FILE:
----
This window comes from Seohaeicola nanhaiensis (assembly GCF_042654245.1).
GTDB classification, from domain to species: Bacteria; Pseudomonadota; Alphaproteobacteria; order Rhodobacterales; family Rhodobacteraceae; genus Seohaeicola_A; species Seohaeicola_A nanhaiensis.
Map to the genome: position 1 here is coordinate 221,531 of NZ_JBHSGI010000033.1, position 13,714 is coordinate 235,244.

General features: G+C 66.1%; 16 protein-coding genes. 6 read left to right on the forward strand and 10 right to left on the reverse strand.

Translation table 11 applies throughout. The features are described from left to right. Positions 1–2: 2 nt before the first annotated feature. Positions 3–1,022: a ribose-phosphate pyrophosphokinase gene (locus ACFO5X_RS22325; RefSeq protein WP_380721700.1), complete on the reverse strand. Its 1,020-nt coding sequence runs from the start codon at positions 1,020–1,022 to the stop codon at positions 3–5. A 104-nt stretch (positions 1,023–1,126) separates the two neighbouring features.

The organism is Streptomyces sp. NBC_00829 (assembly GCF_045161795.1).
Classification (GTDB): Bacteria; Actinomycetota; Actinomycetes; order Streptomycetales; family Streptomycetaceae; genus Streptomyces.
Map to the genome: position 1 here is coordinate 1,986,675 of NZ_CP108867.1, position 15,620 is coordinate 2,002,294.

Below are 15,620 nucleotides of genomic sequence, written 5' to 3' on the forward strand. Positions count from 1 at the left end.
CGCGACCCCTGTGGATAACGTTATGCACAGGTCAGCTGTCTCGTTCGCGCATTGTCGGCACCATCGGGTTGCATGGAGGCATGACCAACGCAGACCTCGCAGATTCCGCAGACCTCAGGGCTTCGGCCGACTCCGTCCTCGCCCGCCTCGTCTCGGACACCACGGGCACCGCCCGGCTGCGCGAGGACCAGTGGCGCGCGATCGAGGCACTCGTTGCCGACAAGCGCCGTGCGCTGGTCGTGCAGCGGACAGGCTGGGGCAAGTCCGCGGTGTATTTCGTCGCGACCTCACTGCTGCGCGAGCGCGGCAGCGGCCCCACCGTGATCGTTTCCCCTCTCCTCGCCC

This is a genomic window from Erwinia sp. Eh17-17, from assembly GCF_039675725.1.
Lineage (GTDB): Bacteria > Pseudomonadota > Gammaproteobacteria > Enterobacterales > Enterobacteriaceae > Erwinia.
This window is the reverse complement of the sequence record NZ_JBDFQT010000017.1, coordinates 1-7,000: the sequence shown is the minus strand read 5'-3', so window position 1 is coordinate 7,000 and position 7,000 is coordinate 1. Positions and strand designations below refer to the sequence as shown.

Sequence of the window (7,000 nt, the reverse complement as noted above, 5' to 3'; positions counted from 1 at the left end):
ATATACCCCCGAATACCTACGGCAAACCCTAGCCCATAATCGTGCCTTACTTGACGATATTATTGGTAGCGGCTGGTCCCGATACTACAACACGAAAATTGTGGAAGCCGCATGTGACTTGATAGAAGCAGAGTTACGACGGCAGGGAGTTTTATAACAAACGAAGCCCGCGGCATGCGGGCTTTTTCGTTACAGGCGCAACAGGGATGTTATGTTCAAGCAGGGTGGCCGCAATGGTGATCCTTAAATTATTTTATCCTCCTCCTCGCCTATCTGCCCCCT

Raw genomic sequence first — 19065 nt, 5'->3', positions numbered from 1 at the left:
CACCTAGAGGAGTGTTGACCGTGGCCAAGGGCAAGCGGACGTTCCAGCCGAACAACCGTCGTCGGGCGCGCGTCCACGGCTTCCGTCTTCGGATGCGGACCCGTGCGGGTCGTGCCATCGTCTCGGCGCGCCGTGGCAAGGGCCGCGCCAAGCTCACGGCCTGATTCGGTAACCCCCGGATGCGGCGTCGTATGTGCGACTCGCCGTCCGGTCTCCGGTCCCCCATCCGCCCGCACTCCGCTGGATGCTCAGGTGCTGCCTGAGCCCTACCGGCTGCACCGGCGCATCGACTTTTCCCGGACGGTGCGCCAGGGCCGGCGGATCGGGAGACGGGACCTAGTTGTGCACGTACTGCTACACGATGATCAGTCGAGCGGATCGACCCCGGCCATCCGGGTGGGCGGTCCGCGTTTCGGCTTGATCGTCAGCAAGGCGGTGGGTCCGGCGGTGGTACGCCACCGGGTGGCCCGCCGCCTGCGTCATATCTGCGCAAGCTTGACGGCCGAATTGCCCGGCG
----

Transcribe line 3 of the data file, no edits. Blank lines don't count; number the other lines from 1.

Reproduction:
Map to the genome: position 1 here is coordinate 221,531 of NZ_JBHSGI010000033.1, position 13,714 is coordinate 235,244.